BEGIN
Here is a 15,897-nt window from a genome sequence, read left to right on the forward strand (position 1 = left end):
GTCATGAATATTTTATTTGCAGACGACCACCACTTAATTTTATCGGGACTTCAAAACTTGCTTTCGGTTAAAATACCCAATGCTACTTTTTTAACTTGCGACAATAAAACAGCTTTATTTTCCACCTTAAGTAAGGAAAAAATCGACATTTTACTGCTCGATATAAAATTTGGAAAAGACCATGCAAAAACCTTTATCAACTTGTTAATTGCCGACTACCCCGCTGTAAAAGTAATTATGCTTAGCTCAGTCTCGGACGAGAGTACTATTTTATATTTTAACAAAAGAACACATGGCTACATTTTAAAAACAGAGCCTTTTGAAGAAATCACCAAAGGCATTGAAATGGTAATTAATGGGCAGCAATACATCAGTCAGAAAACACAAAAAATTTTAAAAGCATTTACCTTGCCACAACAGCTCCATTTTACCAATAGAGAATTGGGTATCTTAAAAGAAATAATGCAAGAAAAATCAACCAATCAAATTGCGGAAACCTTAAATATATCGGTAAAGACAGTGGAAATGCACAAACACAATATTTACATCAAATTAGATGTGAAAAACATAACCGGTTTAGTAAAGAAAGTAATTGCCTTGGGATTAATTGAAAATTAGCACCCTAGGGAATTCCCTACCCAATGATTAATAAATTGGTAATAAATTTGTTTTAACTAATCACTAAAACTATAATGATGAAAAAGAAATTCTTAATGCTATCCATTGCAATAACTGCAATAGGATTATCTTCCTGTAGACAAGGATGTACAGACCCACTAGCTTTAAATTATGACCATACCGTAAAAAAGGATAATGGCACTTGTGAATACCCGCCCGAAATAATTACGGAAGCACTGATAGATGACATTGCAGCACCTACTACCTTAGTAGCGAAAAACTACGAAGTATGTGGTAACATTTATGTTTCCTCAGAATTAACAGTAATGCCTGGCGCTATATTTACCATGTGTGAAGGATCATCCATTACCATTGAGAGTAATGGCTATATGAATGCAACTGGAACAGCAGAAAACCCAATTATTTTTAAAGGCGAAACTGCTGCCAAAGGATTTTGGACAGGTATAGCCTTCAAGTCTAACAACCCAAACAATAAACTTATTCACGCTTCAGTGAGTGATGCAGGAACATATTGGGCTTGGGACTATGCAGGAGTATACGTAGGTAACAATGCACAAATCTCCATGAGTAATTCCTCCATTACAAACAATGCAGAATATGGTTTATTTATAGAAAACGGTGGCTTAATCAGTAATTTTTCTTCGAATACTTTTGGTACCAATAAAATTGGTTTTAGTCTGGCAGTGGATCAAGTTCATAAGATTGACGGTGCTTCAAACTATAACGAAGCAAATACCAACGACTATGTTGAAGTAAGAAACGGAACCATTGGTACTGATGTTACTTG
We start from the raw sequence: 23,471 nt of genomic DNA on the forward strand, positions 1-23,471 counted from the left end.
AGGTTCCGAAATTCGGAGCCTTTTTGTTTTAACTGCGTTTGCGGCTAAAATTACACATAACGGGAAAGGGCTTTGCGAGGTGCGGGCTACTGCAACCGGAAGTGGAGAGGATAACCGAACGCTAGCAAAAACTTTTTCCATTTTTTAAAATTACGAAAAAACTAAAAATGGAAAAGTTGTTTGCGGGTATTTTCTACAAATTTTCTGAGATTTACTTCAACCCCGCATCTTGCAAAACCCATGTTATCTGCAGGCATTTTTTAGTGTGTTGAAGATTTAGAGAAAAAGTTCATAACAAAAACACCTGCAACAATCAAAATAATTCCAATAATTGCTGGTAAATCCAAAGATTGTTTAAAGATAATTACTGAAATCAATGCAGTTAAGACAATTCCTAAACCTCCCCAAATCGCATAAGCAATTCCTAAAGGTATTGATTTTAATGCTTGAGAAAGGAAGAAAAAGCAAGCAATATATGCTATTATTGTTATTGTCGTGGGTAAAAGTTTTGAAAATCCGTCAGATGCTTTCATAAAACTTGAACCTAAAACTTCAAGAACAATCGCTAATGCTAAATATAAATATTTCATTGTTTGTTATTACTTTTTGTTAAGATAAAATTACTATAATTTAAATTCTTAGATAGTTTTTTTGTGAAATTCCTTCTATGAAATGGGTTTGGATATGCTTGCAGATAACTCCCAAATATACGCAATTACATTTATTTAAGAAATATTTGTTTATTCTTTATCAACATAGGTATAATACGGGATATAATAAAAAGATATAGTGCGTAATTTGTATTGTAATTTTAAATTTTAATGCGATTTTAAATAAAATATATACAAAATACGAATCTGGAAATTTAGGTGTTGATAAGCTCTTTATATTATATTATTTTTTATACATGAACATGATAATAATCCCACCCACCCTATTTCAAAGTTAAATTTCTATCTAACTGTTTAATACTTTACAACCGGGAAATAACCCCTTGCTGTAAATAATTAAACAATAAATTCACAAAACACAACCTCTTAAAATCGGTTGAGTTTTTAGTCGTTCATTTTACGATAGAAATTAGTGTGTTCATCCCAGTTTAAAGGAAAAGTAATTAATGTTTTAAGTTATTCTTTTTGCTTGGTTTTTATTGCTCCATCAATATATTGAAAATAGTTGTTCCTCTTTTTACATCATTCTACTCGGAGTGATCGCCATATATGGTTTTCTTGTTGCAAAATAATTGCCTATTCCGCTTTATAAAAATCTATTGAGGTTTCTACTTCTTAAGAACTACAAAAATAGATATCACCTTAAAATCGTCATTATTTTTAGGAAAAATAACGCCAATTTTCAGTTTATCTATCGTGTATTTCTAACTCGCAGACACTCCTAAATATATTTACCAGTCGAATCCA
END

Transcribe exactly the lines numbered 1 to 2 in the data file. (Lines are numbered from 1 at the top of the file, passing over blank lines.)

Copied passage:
Here is a 15,897-nt window from a genome sequence, read left to right on the forward strand (position 1 = left end):
GTCATGAATATTTTATTTGCAGACGACCACCACTTAATTTTATCGGGACTTCAAAACTTGCTTTCGGTTAAAATACCCAATGCTACTTTTTTAACTTGCGACAATAAAACAGCTTTATTTTCCACCTTAAGTAAGGAAAAAATCGACATTTTACTGCTCGATATAAAATTTGGAAAAGACCATGCAAAAACCTTTATCAACTTGTTAATTGCCGACTACCCCGCTGTAAAAGTAATTATGCTTAGCTCAGTCTCGGACGAGAGTACTATTTTATATTTTAACAAAAGAACACATGGCTACATTTTAAAAACAGAGCCTTTTGAAGAAATCACCAAAGGCATTGAAATGGTAATTAATGGGCAGCAATACATCAGTCAGAAAACACAAAAAATTTTAAAAGCATTTACCTTGCCACAACAGCTCCATTTTACCAATAGAGAATTGGGTATCTTAAAAGAAATAATGCAAGAAAAATCAACCAATCAAATTGCGGAAACCTTAAATATATCGGTAAAGACAGTGGAAATGCACAAACACAATATTTACATCAAATTAGATGTGAAAAACATAACCGGTTTAGTAAAGAAAGTAATTGCCTTGGGATTAATTGAAAATTAGCACCCTAGGGAATTCCCTACCCAATGATTAATAAATTGGTAATAAATTTGTTTTAACTAATCACTAAAACTATAATGATGAAAAAGAAATTCTTAATGCTATCCATTGCAATAACTGCAATAGGATTATCTTCCTGTAGACAAGGATGTACAGACCCACTAGCTTTAAATTATGACCATACCGTAAAAAAGGATAATGGCACTTGTGAATACCCGCCCGAAATAATTACGGAAGCACTGATAGATGACATTGCAGCACCTACTACCTTAGTAGCGAAAAACTACGAAGTATGTGGTAACATTTATGTTTCCTCAGAATTAACAGTAATGCCTGGCGCTATATTTACCATGTGTGAAGGATCATCCATTACCATTGAGAGTAATGGCTATATGAATGCAACTGGAACAGCAGAAAACCCAATTATTTTTAAAGGCGAAACTGCTGCCAAAGGATTTTGGACAGGTATAGCCTTCAAGTCTAACAACCCAAACAATAAACTTATTCACGCTTCAGTGAGTGATGCAGGAACATATTGGGCTTGGGACTATGCAGGAGTATACGTAGGTAACAATGCACAAATCTCCATGAGTAATTCCTCCATTACAAACAATGCAGAATATGGTTTATTTATAGAAAACGGTGGCTTAATCAGTAATTTTTCTTCGAATACTTTTGGTACCAATAAAATTGGTTTTAGTCTGGCAGTGGATCAAGTTCATAAGATTGACGGTGCTTCAAACTATAACGAAGCAAATACCAACGACTATGTTGAAGTAAGAAACGGAACCATTGGTACTGATGTTACTTG